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Korean J Crit Care Med > Volume 30(4); 2015 > Article
Seo, Oh, Park, Min, and Choi: Dexmedetomidine Use in Patients with 33℃ Targeted Temperature Management: Focus on Bradycardia as an Adverse Effect

Abstract

Background

This study aimed to investigate bradycardia as an adverse effect after administration of dexmedetomidine during 33℃ target temperature management.

Methods

A retrospective study was conducted on patients who underwent 33℃ target temperature management in the emergency department during a 49-month study period. We collected data including age, sex, weight, diagnosis, bradycardia occurrence, target temperature management duration, sedative drug, and several clinical and laboratory results. We conducted logistic regression for an analysis of factors associated with bradycardia.

Results

A total of 68 patients were selected. Among them, 39 (57.4%) showed bradycardia, and 56 (82.4%) were treated with dexmedetomidine. The odds ratio for bradycardia in the carbon monoxide poisoning group compared to the cardiac arrest group and in patients with higher body weight were 7.448 (95% confidence interval [CI] 1.834-30.244, p = 0.005) and 1.058 (95% CI 1.002-1.123, p = 0.044), respectively. In the bradycardia with dexmedetomidine group, the infusion rate of dexmedetomidine was 0.41 ± 0.15 μg/kg/h. Decisions of charged doctor’s were 1) slowing infusion rate and 2) stopping infusion or administering atropine for bradycardia. No cases required cardiac pacing or worsened to asystole.

Conclusions

Despite the frequent occurrence of bradycardia after administration of dexmedetomidine during 33℃ target temperature management, bradycardia was completely recovered after reducing infusion rate or stopping infusion. However, reducing the infusion rate of dexmedetomidine lower than the standard maintenance dose could be necessary to prevent bradycardia from developing in patients with higher body weight or carbon monoxide poisoning during 33℃ targeted temperature management.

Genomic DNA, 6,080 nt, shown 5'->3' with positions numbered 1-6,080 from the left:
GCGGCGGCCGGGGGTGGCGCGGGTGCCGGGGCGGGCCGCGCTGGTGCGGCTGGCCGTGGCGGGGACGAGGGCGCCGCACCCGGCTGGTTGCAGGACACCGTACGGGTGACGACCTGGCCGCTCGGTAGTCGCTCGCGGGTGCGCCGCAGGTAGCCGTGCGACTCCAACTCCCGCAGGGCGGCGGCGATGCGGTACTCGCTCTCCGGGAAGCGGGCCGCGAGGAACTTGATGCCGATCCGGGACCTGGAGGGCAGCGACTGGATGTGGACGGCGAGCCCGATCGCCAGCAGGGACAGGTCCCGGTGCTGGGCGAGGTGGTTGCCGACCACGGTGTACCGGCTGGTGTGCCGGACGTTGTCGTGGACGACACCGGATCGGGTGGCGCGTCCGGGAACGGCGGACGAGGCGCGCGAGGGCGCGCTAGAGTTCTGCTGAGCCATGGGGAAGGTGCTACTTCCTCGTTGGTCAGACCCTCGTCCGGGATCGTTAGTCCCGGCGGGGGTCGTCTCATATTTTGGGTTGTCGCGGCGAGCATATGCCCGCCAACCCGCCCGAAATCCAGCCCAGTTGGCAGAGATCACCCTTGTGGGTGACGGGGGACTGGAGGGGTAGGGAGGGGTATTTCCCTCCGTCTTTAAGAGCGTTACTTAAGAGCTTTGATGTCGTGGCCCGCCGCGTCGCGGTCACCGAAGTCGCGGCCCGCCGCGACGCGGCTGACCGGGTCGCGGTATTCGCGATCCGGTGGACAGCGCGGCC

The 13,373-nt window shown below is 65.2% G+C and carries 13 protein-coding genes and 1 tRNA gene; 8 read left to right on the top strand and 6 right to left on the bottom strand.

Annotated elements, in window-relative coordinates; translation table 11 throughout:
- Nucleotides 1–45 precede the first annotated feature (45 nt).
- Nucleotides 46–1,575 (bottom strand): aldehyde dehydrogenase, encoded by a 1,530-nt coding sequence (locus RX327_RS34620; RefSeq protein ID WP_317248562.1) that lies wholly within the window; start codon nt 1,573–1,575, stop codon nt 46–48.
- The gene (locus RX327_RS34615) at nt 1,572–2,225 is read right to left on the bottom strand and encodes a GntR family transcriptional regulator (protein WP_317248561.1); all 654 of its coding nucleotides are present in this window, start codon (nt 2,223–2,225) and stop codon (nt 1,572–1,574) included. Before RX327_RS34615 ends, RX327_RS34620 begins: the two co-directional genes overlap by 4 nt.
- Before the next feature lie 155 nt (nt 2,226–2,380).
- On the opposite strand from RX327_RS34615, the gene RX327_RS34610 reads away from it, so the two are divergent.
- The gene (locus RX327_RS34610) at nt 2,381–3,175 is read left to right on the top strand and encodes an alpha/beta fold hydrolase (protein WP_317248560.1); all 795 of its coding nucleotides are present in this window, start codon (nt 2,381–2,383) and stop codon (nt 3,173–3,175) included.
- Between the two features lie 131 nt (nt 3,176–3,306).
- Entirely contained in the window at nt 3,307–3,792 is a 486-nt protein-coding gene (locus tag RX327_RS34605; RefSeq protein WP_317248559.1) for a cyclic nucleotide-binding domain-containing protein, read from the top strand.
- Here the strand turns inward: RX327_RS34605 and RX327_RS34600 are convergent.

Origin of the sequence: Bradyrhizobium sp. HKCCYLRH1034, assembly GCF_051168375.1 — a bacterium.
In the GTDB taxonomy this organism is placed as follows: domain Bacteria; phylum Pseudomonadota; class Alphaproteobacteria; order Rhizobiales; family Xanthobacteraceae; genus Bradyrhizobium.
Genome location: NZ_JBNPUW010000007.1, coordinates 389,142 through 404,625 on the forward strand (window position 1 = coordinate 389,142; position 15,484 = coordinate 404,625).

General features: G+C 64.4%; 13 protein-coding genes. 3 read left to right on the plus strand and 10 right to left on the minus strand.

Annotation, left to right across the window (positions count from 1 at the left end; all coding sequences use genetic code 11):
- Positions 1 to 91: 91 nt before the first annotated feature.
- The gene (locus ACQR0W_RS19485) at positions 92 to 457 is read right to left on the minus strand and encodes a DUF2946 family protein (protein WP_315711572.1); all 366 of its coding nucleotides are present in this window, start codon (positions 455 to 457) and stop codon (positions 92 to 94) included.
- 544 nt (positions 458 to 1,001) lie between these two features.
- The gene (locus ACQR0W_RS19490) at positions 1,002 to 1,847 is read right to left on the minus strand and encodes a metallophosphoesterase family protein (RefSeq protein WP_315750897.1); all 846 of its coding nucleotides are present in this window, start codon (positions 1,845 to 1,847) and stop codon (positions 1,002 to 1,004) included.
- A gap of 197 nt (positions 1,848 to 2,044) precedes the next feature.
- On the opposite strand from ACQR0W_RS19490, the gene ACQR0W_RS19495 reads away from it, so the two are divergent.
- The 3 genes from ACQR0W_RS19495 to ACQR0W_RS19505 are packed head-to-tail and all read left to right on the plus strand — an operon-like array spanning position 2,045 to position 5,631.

Introduction

Dexmedetomidine, the highly selective alpha 2-adrenergic agonist, produces sedative and pain-relieving effects through its action in the locus ceruleus-spinal cord and causes much less respiratory suppression than other sedatives.[1-3] Dexmedetomidine is known to have better clinical benefits than benzodiazepines because it improves patient’s ability to communicate pain, shortens the duration of intensive care unit (ICU) stay and mechanical ventilation and reduces the risk of delirium, making it the drug of choice for sedative in critically ill patients.[1-6]
Based on these findings, the Society of Critical Care Medicine guidelines describe non-benzodiazepines such as dexmedetomidine and propofol as better sedative agents than benzodiazepines for the treatment of adult critically ill patients.[1] The use of dexmedetomidine along with propofol is expected to rise in intensive care setting. Beside, Ma et al.[7] reported that dexmedetomidine provided the protection of the central nerve against neural cell death or damage resulting from hypoxia and ischemia, signaling further beneficial benefits of this sedative drug in the treatment of critically ill patients with brain damage, if their claim is supported by more evidence.